Top iPhone Getting Sensor-Shift Image Stabilization; CDC Launches COVID-19 Self-Checker; Best Buy Moves to Curbside Pickup Only; Amazon Stops All But Essential Products Delivery for Italy & France

Top Apple tout Ming-Chi Kuo says Apple is planning a high-end 6.7-inch iPhone model for release in 2020, and multiple reports have indicated that the device will feature multiple rear camera improvements, including larger sensors that capture more light for better image quality. Macrumors.com reports that Kuo said that the 6.7-inch iPhone will also feature sensor-shift image stabilization. In a research note with TF International Securities, obtained by MacRumors, Kuo predicted that the technology will expand to two to three new iPhone models in 2021. Sensor-shift technology could bring image stabilization to the Ultra Wide lens on future iPhones, starting with the 6.7-inch model. iPhone 11 Pro models feature optical image stabilization for both photo and video, but only when using the Wide or Telephoto lenses. Sensor-shift technology would provide a solution for this, as the stabilization would apply to the camera sensor itself and not be dependent on any specific lens. Sensor-shifting image stabilization could also result in better shots with attachable lens accessories like the OlloClip or the fabulous Moment add on lenses. Kuo today also predicted that at least one 2022 iPhone model will feature a periscope lens, which could allow for 5x optical zoom like Huawei’s P30 Pro or even 10x optical zoom as is rumored for the device’s P40 Pro successor. iPhones currently max out at 2x optical zoom and 10x digital zoom. Optical zoom preserves the quality of a shot when zooming in, while digital zoom results in some blurriness.

The U.S. Centers for Disease Control and Prevention introduced a bot over the weekend to help people make decisions about what to do if they have potential symptoms of COVID-19. According to techcrunch.com, it’s called Clara. The “coronavirus self-checker” was created in partnership with CDC Foundation and Microsoft Azure’s Healthcare Bot service. While COVID-19 has been declared a global pandemic by the World Health Organization, Clara is intended for use by people currently in the United States. According to the CDC, as of March 22, there were more than 15,200 cases in the United States and 200 deaths. Microsoft said screening patients who have cold or flu-like symptoms to determine who needs “access to limited medical resources” creates a “bottleneck that threatens to overwhelm health systems coping with the crisis.” Its Healthcare Bot uses AI and is intended to help the CDC answer more queries, enabling medical professionals to look after patients who need critical care.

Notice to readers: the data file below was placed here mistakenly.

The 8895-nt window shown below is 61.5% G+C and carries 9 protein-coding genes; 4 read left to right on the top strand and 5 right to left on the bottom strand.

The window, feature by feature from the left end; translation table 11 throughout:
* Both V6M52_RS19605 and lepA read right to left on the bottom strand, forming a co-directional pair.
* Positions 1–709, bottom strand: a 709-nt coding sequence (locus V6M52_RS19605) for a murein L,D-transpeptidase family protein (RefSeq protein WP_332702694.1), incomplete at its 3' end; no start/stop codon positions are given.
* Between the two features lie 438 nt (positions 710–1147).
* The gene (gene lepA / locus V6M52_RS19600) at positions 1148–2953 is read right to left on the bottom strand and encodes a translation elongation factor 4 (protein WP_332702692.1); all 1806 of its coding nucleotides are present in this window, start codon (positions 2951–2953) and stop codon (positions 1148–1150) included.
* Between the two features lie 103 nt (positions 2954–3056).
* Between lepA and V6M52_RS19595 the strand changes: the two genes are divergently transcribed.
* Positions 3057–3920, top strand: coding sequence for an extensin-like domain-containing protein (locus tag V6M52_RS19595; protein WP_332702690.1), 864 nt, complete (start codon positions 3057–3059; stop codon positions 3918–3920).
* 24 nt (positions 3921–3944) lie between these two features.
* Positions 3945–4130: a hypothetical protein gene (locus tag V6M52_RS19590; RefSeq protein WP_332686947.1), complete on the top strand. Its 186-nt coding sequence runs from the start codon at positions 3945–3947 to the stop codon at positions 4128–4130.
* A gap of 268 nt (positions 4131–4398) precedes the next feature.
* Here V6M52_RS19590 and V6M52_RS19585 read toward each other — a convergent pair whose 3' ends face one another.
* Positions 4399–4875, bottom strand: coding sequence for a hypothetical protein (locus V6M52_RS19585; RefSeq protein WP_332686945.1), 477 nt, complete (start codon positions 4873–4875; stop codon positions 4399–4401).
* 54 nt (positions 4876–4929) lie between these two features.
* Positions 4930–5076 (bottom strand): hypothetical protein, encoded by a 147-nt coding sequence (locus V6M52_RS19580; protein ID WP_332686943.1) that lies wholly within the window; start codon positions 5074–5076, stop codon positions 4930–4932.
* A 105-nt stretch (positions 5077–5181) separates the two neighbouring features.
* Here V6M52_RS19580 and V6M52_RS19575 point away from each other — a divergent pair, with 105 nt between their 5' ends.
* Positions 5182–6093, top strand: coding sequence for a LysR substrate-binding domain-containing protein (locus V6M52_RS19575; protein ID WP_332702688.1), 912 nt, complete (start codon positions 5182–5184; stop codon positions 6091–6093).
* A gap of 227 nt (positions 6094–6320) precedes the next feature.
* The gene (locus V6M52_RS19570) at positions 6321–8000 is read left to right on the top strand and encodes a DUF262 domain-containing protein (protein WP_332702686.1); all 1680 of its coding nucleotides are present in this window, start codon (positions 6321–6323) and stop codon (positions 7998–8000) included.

Clara is not intended to be used for diagnosis or treatment purposes. The questions walk users through symptoms and then gives recommendations if they need medical care.

As of yesterday, Best Buy is limiting its US stores to “contactless” curbside service, allowing only employees into its stores. Engadget.com says orders placed on the Best Buy website or via its app will be delivered to customers’ cars outside its stores by employees. The curbside system includes returns and exchanges. Best Buy has suspended its in-home installations and repair services, as well as its product trade-in and recycling services.

You may have noticed that Amazon has cut back or effectively eliminated for now its same day or two day delivery in the US. Engadget.com is reporting that Amazon is taking dramatic steps to prioritize orders in areas hard-hit by the COVID-19 pandemic. The online retailer told Reuters in a statement that it would temporarily stop taking orders for “some non-essential products” in France and Italy to help Amazon warehouses focus on more vital deliveries. The company didn’t say just what it was stopping, but it believes essentials include groceries, health products, household items, personal care, industrial goods, scientific products and pet supplies.



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